After an extended period in Parliament, the Cybercrimes Act has finally been signed into law by the President. The purpose of the Act is to bring South Africa into line with international jurisprudence on the detection and prosecution of crimes which are either specific to computers, or which are perpetrated using computers. This is a very brief summary of the sections of the Act that may interest our clients.

The Act introduces several crimes into our law, and classifies them in two categories: cybercrimes, and malicious communications.


The new “cybercrimes” are:

  • Unlawful access to a computer system or to a data storage medium (such as a hard drive, or flash drive, whether it is connected to a computer or not).
  • The unlawful interception of data (this relates to what RICA defines as “indirect communications” and there is overlap between the two Acts).
  • Using or possessing a hacking tool.
  • Unlawful interference with data or a computer program on a computer or a storage medium (so in other words deleting, altering, etc. data without lawful cause).
  • Unlawful interference with a computer or data storage (making any change to an IT resource or affecting its functionality a well as impinging on any of the triad of IT security – confidentiality, integrity and availability).
  • Offences relating to passwords, access codes and the like: acquiring, possessing, or use in another cyber crime is an offence, as is the provision to another person for such use.
  • Cyber fraud.
  • Cyber forgery and uttering (the first is making fraudulent data, the second is passing it off as genuine).
  • Cyber extortion (threatening a DDOS attack unless paid a demanded sum would be a good example of this; deployment of ransomware would fall under this and a number of the other crimes)

Several of these crimes are considered to be aggravated offences if committed against a “restricted computer system”, which includes banking systems, the systems of certain organs of state, and any system that is “…protected by security measures against unauthorised access and use.” This last inclusion is interesting, as almost every computer uses some kind of firewall or other anti-intrusion measure, and most smartphones (which are also computers for these purposes of course) are locked using passwords or the like. As a result, it seems that many rather pedestrian crimes would be considered to be “aggravated offences”. We will have to see how the courts apply the section.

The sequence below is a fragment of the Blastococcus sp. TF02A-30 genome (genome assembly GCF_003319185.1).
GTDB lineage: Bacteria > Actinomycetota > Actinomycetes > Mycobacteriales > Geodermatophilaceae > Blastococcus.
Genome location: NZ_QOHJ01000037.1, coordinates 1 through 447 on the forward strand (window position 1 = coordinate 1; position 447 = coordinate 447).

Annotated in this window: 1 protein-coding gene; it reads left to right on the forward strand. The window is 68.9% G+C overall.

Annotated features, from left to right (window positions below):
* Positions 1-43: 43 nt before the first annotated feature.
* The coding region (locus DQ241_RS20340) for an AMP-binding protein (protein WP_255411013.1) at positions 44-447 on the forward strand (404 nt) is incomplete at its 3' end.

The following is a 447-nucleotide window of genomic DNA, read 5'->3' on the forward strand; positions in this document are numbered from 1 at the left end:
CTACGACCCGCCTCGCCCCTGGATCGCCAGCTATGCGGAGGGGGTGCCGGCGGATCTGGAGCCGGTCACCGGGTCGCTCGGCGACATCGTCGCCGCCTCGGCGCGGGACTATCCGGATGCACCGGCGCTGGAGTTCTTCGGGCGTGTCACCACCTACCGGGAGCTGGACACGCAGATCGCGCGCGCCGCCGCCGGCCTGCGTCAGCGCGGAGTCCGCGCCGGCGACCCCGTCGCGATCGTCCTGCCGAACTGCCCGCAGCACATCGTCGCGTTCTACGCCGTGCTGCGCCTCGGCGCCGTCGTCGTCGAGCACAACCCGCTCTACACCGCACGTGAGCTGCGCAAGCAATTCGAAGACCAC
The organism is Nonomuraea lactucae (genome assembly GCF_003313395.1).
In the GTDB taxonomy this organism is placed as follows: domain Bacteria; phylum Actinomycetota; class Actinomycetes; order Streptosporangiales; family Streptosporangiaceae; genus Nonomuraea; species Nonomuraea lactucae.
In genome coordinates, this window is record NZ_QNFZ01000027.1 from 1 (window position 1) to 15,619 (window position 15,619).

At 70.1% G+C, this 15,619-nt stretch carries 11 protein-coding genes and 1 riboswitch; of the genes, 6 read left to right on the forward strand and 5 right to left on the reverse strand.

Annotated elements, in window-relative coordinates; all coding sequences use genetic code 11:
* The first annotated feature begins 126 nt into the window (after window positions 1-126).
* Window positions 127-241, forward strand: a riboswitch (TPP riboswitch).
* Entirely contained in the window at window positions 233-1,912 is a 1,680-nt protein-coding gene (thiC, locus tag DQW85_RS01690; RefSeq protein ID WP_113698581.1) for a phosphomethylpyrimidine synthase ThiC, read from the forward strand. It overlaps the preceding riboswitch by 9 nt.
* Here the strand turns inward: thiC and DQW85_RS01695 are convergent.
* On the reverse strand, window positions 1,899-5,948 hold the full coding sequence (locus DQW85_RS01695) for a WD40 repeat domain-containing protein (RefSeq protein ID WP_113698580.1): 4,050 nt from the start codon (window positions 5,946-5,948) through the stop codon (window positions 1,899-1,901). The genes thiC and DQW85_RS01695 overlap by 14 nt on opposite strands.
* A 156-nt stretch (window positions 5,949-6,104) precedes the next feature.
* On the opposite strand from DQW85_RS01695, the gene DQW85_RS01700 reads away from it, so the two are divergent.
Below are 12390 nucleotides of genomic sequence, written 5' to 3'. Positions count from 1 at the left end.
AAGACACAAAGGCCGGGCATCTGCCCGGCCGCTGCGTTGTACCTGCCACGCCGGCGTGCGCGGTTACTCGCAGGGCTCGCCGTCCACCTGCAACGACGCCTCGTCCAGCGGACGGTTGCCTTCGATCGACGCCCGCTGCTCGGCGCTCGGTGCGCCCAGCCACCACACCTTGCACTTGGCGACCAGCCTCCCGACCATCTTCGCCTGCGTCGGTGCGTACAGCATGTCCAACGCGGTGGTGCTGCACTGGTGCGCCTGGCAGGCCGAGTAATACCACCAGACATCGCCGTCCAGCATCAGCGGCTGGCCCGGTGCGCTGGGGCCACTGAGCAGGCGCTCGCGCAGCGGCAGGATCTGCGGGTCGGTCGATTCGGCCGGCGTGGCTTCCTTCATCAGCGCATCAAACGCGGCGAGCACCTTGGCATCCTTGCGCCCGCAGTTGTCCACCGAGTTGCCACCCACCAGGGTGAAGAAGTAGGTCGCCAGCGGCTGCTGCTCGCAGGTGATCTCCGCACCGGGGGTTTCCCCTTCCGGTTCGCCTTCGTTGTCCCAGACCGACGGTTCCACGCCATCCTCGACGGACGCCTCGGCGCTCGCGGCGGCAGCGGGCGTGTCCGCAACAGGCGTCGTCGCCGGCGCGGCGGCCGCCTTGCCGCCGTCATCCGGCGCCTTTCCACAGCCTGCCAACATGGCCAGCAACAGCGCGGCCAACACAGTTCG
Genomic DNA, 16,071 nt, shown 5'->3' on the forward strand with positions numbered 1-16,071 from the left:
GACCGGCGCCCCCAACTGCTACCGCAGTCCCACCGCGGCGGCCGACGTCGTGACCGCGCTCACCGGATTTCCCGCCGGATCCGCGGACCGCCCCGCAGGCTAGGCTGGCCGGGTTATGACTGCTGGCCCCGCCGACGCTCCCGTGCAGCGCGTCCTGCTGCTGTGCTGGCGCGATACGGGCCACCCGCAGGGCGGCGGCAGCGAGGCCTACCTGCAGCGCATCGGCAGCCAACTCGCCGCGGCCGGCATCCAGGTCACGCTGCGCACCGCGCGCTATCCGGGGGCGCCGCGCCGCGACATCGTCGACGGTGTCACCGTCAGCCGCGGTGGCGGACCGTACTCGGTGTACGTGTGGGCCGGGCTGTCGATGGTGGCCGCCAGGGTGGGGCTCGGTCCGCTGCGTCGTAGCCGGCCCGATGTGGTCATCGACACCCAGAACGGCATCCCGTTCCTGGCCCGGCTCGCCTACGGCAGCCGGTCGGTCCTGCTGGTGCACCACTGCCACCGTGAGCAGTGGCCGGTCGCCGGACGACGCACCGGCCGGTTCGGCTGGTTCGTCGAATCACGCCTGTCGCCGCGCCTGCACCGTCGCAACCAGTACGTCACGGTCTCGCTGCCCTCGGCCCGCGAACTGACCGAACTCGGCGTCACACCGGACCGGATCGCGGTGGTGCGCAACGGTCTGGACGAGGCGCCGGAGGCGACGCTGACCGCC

Theft of Incorporeal Property

A somewhat awkward addition is the provision that the common law offence of theft must not be interpreted so as to exclude the theft of “incorporeal property”. By way of background, the crime of theft has always applied to moveable corporeal property only. In other words, if you can pick it up and run away with it, you can be charged with theft if you steal it (even if you need a crane to do so). Immoveable property (land and buildings) and incorporeal property have thus never fallen under the ambit of theft.

This provision has two issues. Firstly, “incorporeal property” is not defined. Does this mean any data at all, or does it mean a manifestation of something that is capable of ownership? If the second sense, then only copyrighted material could be affected by this provision. Ownership in incorporeal property is created by statute, and you cannot steal a trademark, patent, registered design or plant breeder’s right because they are all public records by virtue of being registered. That leaves copyright as the only type of intellectual property standing, and this leads us to the second issue.

Theft under the common law requires the appropriation of property. This is a fairly complex point but in essence after the crime of theft has been committed, one of the parties has control of the subject of the theft, and the other party does not. It is difficult to imagine a scenario where this could be the case with a copyrighted work. If copying of a work takes place, then BOTH parties have a copy of the incorporeal property.

Malicious Communications

There are three offences created relating to “malicious communications”.

The first is sending a message electronically with the intention to incite others to cause damage to property or to commit violence against a person or group of people. An example would be posting messages calling for violence against a particular person or group of people on Facebook or WhatsApp. Note that this section does NOT cover expressions of hatred or prejudice that stop short of inciting violence or damage to property, though this can be a difficult point to distinguish.

The second offence is sending a message electronically to a person or group of persons threatening them directly with violence or damage to property.

Thirdly, it is an offence to send an intimate image of a person electronically without their consent. An intimate image is one where the person represented had a reasonable expectation of privacy, includes the usual body parts, and which violates the person’s dignity or amounts to sexual exploitation. So, for example it is not an offence to post mainstream pornographic images on WhatsApp, but it IS an offence to take photos of your neighbour swimming nude and post those.


Finally, note that while the Act has been signed into law, it has not yet commenced. The ministers responsible for justice and police must promulgate regulations before the Act can be commenced, and I cannot anticipate a time frame. The date of commencement will be published in the Government Gazette in due course.